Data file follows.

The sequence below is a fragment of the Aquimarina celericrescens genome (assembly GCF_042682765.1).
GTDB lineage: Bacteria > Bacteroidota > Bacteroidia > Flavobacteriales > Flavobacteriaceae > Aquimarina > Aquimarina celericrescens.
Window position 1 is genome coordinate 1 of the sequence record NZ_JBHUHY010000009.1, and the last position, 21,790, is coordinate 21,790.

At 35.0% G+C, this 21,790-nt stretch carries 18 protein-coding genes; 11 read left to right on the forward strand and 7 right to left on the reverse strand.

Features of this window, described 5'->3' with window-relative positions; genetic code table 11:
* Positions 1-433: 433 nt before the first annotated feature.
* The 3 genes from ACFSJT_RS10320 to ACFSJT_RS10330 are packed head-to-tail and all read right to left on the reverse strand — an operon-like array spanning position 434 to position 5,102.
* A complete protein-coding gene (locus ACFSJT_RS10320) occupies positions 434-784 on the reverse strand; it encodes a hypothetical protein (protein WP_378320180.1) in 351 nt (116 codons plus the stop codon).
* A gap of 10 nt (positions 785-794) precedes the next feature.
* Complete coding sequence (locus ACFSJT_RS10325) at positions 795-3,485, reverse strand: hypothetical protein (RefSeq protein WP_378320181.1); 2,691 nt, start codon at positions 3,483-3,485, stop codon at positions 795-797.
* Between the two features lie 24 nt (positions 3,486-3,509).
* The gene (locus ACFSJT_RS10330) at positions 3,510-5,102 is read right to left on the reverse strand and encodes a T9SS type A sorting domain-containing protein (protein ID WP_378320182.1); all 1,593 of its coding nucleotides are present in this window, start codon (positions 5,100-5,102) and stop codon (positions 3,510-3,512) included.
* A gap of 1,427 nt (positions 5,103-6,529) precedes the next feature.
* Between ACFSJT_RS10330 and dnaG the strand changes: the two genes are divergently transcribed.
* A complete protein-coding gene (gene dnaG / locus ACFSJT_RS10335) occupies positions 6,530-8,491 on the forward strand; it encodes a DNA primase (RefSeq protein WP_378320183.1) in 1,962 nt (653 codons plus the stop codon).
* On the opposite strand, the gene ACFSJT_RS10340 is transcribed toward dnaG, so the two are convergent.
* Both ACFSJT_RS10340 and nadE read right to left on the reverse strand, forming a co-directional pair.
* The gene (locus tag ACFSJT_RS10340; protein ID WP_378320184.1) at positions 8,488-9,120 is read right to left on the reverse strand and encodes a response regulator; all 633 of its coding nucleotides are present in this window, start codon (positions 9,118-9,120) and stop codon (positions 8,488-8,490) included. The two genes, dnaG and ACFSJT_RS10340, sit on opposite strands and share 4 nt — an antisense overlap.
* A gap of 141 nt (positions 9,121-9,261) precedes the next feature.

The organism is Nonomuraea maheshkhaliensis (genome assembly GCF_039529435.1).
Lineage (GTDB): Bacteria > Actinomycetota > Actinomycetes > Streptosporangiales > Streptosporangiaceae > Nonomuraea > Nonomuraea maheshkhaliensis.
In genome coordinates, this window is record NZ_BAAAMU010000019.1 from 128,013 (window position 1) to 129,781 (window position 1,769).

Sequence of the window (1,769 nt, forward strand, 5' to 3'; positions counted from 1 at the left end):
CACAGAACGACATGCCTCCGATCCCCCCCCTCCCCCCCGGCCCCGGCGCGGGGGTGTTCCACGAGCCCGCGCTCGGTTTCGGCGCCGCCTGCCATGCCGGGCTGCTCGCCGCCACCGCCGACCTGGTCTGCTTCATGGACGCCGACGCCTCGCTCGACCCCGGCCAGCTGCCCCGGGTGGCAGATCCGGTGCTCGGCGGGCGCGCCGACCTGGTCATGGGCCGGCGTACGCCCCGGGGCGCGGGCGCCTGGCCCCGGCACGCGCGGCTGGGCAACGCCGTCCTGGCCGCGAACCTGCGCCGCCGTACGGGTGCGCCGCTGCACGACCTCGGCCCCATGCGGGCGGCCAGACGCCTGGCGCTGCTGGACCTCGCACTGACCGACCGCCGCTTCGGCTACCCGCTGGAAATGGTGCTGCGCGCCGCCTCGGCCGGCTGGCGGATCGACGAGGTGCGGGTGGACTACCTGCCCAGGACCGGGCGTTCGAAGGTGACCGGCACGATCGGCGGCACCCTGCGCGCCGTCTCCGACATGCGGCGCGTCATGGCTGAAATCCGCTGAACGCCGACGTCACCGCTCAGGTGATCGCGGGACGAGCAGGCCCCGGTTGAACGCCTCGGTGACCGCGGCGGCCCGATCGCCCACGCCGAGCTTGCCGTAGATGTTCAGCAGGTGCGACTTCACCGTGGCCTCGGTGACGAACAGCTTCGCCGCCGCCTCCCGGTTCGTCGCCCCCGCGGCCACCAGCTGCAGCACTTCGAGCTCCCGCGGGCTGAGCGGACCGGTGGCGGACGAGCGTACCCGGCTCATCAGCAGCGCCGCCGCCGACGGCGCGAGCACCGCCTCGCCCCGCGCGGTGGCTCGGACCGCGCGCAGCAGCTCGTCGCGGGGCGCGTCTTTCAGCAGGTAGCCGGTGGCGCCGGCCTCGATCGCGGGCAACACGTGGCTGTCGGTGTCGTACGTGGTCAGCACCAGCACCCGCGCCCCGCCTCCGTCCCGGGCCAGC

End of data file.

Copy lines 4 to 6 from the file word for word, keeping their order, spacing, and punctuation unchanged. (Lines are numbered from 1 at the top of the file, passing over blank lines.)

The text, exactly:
At 35.0% G+C, this 21,790-nt stretch carries 18 protein-coding genes; 11 read left to right on the forward strand and 7 right to left on the reverse strand.

Features of this window, described 5'->3' with window-relative positions; genetic code table 11:
* Positions 1-433: 433 nt before the first annotated feature.